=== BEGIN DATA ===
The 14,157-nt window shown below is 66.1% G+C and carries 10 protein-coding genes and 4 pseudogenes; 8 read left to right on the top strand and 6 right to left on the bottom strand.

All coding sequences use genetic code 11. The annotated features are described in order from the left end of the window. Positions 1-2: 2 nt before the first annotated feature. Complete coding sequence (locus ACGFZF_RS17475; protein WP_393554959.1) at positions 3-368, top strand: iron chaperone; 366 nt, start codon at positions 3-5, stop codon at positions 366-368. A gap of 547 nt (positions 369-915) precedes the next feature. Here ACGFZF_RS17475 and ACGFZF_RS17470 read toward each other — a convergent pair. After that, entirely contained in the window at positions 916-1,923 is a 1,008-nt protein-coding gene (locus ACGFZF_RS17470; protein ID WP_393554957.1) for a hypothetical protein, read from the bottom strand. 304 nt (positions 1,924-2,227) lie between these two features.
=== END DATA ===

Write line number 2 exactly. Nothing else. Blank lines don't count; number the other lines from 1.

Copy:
All coding sequences use genetic code 11. The annotated features are described in order from the left end of the window. Positions 1-2: 2 nt before the first annotated feature. Complete coding sequence (locus ACGFZF_RS17475; protein WP_393554959.1) at positions 3-368, top strand: iron chaperone; 366 nt, start codon at positions 3-5, stop codon at positions 366-368. A gap of 547 nt (positions 369-915) precedes the next feature. Here ACGFZF_RS17475 and ACGFZF_RS17470 read toward each other — a convergent pair. After that, entirely contained in the window at positions 916-1,923 is a 1,008-nt protein-coding gene (locus ACGFZF_RS17470; protein ID WP_393554957.1) for a hypothetical protein, read from the bottom strand. 304 nt (positions 1,924-2,227) lie between these two features.